In a prominent September decision, the High Court ruled that Rebecca Carter – whose marks in a leaving certificate paper had been totted up incorrectly – was entitled to a timely recheck from the State Examinations Commission.
Mr Justice Richard Humphreys made the ruling by identifying a previously unrecognised right – that of “reasonable access to available higher education and vocational training”.
At first glance, this week’s decision by the Minister for Education, Joe McHugh, to appeal the ruling looks like yet another demonstration of bad faith from a government that has cared little for higher education.
Years after the publication of the Cassells report, the government has made little progress on higher education funding, leaving colleges across the country floundering in a financial crisis.
But the government’s appeal is not actually so villainous. In reality, it is likely more practical than ideological. The conclusion drawn by the High Court – the finding of an unenumerated right to access higher education – was unprecedented. When the news first broke, many in legal circles were surprised by the outcome and its potential for far-reaching implications in Irish courts.
While a right of access to primary and secondary education might be uncontroversial, recognising an unlimited right to access higher education remains unusual, even in nations considered highly developed and egalitarian.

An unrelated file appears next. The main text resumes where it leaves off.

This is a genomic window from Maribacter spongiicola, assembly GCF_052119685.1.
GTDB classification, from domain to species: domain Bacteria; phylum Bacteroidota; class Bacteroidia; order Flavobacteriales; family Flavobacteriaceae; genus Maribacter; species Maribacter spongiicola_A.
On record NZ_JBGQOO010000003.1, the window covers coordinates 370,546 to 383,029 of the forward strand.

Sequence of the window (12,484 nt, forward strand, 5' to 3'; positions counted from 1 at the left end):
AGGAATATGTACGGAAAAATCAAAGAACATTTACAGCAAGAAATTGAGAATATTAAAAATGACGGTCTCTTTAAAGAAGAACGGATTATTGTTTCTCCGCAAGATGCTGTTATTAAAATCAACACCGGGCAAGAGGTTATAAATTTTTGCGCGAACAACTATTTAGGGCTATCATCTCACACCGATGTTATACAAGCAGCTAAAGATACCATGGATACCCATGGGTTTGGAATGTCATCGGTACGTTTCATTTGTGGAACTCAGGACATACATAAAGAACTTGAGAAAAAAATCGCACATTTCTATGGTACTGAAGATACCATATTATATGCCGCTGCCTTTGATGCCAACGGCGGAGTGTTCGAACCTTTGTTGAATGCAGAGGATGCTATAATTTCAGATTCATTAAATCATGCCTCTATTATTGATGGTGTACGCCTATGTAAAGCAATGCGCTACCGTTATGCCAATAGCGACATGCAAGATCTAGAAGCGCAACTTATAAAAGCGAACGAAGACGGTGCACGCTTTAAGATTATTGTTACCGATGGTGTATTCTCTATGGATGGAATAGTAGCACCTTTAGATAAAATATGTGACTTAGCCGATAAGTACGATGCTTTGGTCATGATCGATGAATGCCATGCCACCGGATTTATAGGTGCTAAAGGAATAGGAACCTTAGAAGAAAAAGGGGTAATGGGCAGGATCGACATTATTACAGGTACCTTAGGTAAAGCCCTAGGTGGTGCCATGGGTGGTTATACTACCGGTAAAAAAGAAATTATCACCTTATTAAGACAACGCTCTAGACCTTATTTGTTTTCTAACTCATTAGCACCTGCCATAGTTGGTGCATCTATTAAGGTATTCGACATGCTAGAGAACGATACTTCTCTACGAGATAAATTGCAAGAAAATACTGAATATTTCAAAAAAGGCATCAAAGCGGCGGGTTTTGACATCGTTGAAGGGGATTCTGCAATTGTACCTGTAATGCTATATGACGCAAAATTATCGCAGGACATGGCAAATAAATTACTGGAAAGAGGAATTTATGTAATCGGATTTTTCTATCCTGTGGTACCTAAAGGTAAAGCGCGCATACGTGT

By setting a precedent that interprets the right to higher education so broadly, the state invites legal challenges of the sort that would give nightmares to many governments across the political spectrum.
McHugh’s appeal is not an attempt to dispute that Carter deserved her place in college on time – the system for counting Leaving Certificate points, as a consequence of the case, has already been swiftly reformed. Neither is the denigration of our fundamental rights to education likely to be the primary motivation, even if it is a Fine Gael government we’re talking about.
It is, quite simply, a pragmatic move by the government to preempt the opening of legal floodgates and seek necessary clarification, even if that clarification is a confirmation by the Supreme Court that the right does indeed exist.